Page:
Over the last year I have learned that when doing pretty much anything in this state you must plan for, what at least Cara calls, the ‘Alaska Factor.’ In addition to this, whenever I visit John and Cara I plan for the ‘Adventure Factor’ because without a doubt there will be great fun and adventure! Last Friday John’s friend, Peter, invited us to join him fishing on Saturday. Our preparations started the Friday night with packing dry bags with backup gear just in case something happened to the boat (Alaska Factor) and we had to swim to shore.
We headed out the next morning before dawn (sunrise is at 9:50 am) with fishing and emergency gear, thermoses filled with hot drinks and soup, and rum. Our destination was Whittier to fish for king salmon in Prince William Sound. Below there is a picture (taken by John) of Peter’s boat, which he built, and truck. We got the boat in the water and had a calm journey out to the first spot Peter wanted to check out. We stopped on shore for a quick look around. We could not have asked for better weather. The water was almost glass and it snowed softly all day with temperatures, if I had to guess, in the upper 20s to low 30s. Beautiful for the last days of November.
Our mode of fishing for the day was trolling with two lines in the water, one off each side. Both were setup using a down rigger with a 10 lb. weight. One line was baited with herring while the other had a green squid-like artificial bait (I can’t remember the name). Once the lines were in the water and set in tension you could feel the anticipation; everyone was waiting, watching for the moment one of the poles would spring back. Cara was at the helm dutifully announcing the depth and any blips that showed up on the fish finder in addition to observing our surroundings relative to fishing activity.
It was not but a few minutes and we had a bite! Peter started reeling and quickly declared that is was a king. I reeled in the ball and John reeled in the second line’s setup. Sadly the fish shook off the hook. We got the lines back in the water got another bite or two and landed a rockfish and tossed back a small lingcod. At one point John or Peter handed a rod to me to reel in, it was very likely a king. John later described how I slowly started to pitch forward with the rod at which point John took the rod away. He said it seemed like the fish was just going to take me down into the water. Fish are serious in Alaska.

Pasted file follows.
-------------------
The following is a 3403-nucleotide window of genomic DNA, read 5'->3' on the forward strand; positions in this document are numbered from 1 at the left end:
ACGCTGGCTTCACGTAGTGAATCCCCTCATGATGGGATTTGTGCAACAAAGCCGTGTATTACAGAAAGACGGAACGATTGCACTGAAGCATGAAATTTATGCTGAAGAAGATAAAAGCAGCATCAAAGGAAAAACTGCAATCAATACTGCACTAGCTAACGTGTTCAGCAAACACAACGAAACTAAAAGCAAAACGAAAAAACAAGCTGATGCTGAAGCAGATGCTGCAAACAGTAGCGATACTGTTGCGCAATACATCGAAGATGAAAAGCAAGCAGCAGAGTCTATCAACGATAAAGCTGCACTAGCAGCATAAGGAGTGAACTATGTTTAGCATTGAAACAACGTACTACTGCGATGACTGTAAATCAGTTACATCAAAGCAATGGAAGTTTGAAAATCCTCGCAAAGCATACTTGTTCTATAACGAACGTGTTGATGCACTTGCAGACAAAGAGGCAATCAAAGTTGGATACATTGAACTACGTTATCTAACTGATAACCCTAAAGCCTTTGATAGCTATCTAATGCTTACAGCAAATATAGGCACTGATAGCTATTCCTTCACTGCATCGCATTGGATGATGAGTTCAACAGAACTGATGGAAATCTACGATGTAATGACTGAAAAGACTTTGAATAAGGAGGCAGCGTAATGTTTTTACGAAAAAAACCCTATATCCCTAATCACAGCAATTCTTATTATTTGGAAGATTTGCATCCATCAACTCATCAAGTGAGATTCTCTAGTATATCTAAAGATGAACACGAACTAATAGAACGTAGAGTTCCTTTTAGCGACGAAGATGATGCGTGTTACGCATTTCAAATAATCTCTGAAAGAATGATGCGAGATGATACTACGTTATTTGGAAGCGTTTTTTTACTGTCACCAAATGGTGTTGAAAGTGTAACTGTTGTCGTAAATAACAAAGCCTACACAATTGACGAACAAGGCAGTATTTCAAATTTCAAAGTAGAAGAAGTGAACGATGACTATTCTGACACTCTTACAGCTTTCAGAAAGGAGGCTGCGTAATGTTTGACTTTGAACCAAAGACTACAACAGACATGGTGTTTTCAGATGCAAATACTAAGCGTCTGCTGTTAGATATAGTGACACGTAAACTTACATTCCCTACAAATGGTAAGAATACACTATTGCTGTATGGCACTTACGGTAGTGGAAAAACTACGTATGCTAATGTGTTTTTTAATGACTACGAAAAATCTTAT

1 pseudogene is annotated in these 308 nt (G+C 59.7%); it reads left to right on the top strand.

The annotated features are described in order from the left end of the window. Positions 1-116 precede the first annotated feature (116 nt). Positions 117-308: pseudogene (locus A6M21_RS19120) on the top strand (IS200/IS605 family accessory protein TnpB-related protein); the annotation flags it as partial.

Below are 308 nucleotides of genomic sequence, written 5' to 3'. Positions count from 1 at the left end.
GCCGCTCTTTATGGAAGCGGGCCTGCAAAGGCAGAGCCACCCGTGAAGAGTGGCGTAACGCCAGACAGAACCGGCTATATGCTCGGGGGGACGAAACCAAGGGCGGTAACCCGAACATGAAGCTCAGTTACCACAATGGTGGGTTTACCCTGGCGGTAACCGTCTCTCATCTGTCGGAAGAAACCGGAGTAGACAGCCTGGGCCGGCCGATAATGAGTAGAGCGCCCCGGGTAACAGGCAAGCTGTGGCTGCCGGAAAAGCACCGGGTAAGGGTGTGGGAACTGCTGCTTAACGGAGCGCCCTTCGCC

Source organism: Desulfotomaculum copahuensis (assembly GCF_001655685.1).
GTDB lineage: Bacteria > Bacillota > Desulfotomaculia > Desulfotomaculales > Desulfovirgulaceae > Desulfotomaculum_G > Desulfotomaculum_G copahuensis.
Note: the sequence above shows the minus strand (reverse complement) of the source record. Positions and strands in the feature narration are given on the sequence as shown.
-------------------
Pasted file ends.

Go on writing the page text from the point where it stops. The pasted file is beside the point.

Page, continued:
We had one line set in the water and John and Peter were sorting out the second. When I noticed the first line bounce twice without releasing from the down rigger. “Uh, something’s happening over here,” I said loud enough for people to hear, but with caution in my voice. Peter came over and pulled the pole out of the holder, swiftly set the hook and started to fight the fish. I then reeled in the ball while John reeled in the second line and went for the net. The fish ran on Peter three times before we got a look at him. John asked Peter about the best angle/direction to approach and net the fish. Peter tried to describe the approach but decided that he and John should just switch positions! Ah! Somehow they managed to switch (I looked away. Tensions were high). Peter coached John, “Bring him up next to the boat.” Then Peter dipped the net down into the water and scooped up the king and swung it into the boat. At this point we all exhaled. I am pretty sure that in those last moments everyone was holding their breath. Giant smiles and a wave of relief broke across the four of us and high fives were passed all around. The king weighed in at 20 lbs. Below are pictures of John and me each holding the fish.
We got the lines back in the water. Threw out another lingcod, tried another spot for trolling and got nothing. We started to head back to port but then dipped into another spot. The fish were biting and we wanted another one! Within minutes we had another bite. John was reeling in the fish and I reeled in the second line. Peter had the net. We set eyes on the beast of a king on the end of the line. Peter again coaching John to get the fish up along side of the boat. This fish was a fighter. John couldn’t reel the fish in any more, the pole was bent to capacity and John was crouched and backed up agains the helm. Peter tried to net the fish and in an instant the line and the pole snapped! All jaws dropped in shock. We got the lines back in the water for a few last turns and got another bite and almost landed another king but I think it threw the hook too. We were burning daylight and the wind started to pick up; it was time to head home. We fought the wind and waves all the way back to the dock, but we had a king and a rockfish in the cooler!
All in all it was a great day of fishing with friends!